Posts Tagged: Facebook

Phone selfie

Kahlo vs. Kardashian: The Subversive Potential of the Female Self-Portrait


Where does the line between the self-portrait and the selfie fall? ...more


You’ve Got Mail and the Internet of Ordinary People


You’ve Got Mail was one of the first movies to depict the Internet as it affects the lives of ordinary users. ...more

Seoul Searching feature

The Rumpus Review of Seoul Searching


Seeing is a critical part of normalizing, and though it seems like a rudimentary expectation, it’s important for American audiences to see Korean-Americans simply living their lives. ...more

Letters Laura feature

Letters to Laura from a McDonald’s in Brooklyn


Tonight my loneliness is infinite and I could eat dinner or dance with my limbs wild because there is no gravity keeping me grounded. ...more


Baltimore, Offline


Social media’s role in all this is especially strange in that it makes people feel obligated to speak out, whether they’ve thought hard about their place in the discourse or not. ...more

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The Circle Is Watching


In a world where boundaries between private and public are already blurring, Tim and Nicolaas wanted to find out what would happen if those boundaries disappeared altogether. ...more

On Pandering—to White Women


For the Guardian, Sian Cain investigates Marlon James’s recent series of criticisms that accuse publishers of “pandering to white women.” James, the 2015 Man Booker prize winner, has been particularly vocal about the subject on social media. In a recent Facebook post, James wrote:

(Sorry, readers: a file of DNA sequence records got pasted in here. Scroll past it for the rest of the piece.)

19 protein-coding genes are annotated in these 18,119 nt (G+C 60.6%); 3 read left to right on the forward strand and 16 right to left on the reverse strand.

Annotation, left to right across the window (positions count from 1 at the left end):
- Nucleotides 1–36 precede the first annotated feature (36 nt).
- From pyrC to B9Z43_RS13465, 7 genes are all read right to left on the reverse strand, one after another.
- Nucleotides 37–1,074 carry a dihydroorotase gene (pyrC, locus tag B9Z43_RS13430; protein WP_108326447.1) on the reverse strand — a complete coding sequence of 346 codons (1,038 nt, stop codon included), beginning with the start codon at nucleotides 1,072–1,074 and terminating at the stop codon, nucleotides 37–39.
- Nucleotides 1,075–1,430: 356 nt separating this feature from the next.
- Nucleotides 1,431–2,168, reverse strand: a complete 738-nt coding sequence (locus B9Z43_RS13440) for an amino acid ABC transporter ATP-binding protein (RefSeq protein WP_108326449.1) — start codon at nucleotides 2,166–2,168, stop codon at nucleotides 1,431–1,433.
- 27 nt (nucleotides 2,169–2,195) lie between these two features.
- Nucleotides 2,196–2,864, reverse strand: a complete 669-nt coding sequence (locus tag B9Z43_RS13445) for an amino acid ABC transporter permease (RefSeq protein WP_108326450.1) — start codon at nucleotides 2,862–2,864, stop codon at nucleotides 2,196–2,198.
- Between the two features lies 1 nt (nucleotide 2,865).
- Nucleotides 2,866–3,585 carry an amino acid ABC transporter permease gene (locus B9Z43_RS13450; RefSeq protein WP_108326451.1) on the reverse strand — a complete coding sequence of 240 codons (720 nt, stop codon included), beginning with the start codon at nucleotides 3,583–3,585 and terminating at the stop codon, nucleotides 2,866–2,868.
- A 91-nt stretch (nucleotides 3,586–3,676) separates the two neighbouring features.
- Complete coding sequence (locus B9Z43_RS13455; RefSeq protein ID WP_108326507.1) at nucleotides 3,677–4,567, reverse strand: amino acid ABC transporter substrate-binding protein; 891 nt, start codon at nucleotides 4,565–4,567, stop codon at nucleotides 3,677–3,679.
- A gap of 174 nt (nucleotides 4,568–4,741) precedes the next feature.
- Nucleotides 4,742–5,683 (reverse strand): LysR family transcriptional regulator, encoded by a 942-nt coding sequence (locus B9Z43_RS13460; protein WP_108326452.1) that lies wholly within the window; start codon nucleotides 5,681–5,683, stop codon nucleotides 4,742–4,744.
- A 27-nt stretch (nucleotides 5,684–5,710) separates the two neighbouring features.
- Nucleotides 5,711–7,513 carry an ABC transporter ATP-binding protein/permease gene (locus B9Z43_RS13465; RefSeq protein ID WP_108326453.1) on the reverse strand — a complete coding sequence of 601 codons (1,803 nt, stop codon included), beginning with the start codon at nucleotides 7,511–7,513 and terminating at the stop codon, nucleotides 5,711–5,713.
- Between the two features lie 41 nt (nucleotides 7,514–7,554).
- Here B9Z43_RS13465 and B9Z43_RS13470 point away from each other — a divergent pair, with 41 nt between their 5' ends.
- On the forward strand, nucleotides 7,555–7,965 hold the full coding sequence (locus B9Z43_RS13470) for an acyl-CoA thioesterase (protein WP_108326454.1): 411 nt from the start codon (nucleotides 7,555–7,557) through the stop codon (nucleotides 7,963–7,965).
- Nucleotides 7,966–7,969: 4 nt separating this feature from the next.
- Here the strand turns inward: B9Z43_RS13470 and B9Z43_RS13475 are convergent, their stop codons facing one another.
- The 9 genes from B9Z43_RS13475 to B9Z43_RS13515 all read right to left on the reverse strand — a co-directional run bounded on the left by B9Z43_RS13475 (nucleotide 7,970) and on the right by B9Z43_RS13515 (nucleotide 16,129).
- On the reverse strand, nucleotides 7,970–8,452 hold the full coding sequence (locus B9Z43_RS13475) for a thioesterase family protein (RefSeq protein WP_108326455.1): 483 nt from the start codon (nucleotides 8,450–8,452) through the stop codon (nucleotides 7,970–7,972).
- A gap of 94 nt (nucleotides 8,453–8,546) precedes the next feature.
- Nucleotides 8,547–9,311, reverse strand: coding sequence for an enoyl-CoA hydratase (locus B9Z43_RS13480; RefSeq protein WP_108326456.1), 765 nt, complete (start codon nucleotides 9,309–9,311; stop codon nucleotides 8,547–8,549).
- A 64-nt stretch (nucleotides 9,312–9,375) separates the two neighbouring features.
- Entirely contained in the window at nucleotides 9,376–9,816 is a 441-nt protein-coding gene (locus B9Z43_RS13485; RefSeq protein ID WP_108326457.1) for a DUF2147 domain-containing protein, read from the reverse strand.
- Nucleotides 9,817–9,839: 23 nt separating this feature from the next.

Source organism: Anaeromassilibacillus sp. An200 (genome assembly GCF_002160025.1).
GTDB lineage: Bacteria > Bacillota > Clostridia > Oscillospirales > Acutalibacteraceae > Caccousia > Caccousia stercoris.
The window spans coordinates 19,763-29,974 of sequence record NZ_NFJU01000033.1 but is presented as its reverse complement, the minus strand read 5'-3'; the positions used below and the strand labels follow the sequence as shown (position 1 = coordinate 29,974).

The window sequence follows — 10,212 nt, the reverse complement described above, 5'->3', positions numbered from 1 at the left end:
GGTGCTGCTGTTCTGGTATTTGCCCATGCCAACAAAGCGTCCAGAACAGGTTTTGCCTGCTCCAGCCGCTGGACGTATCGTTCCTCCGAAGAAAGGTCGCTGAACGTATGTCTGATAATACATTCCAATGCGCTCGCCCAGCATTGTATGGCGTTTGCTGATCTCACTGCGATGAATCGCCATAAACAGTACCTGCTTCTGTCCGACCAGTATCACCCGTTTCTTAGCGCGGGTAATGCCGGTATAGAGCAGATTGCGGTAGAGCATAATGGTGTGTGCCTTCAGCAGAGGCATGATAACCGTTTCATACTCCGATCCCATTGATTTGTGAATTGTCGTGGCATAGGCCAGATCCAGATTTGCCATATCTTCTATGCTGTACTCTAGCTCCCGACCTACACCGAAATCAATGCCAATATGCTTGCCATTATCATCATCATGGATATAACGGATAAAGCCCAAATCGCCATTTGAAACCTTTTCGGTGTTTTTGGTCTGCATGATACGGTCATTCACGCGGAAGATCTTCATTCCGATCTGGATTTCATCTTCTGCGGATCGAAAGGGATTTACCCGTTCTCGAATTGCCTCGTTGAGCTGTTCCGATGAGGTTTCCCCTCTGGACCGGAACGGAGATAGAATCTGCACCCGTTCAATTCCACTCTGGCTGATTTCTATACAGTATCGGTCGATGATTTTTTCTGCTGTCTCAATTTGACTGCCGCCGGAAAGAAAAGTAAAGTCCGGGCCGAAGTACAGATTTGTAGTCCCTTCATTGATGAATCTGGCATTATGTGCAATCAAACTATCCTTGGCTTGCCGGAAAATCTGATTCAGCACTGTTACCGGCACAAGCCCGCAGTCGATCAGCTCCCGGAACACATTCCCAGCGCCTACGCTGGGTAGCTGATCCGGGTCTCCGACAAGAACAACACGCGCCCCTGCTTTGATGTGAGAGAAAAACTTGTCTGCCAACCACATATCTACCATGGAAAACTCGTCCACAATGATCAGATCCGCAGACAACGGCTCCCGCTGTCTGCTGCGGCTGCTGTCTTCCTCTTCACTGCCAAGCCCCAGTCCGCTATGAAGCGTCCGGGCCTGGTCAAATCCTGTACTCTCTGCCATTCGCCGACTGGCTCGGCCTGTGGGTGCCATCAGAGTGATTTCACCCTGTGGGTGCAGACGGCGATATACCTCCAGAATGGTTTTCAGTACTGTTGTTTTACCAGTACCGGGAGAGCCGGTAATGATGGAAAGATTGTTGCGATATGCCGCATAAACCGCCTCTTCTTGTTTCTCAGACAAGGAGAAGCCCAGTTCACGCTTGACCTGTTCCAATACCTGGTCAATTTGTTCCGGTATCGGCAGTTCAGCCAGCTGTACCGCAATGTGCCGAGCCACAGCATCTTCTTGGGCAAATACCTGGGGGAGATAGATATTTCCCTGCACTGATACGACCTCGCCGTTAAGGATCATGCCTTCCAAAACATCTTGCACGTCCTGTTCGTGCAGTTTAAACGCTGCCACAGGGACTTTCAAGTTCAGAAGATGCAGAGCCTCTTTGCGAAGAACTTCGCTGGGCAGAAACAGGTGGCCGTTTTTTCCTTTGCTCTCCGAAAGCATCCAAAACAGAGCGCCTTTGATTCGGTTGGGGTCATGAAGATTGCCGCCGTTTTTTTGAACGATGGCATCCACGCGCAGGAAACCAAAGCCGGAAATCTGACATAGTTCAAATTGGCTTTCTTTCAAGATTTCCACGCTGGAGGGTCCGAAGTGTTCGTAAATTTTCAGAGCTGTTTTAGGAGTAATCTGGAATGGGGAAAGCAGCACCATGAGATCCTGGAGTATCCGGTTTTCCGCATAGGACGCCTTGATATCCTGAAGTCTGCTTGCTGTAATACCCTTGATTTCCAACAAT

“If I pandered to a cultural tone set by white women, particularly older white female critics, I would have had 10 stories published by now,” he continued.


Isaac Oliver by Luke Fontana.smaller

The Rumpus Interview with Isaac Oliver


Isaac Oliver, author of Intimacy Idiot, talks to us about Grindr, OkCupid, different forms of intimacy, and being single in NYC. ...more

Lydia Davis: A Prolific Tweeter


For The Millions, Adam Boffa compares Lydia Davis’s short stories to social media. He argues that Davis’s compressed language, as well as her emphasis on routine and tragedy, works to “recreate a phenomenon that occurs daily on social media”:

Davis’s work, and maybe social media at its best, becomes a sort of celebration of the ordinary, the boring, the totally expected, the regular.


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The Saturday Rumpus Essay: The (Online) Stories We Tell


Sometimes you want to dream about the life you didn’t get to have. Sometimes you want to see the life you were lucky to escape. ...more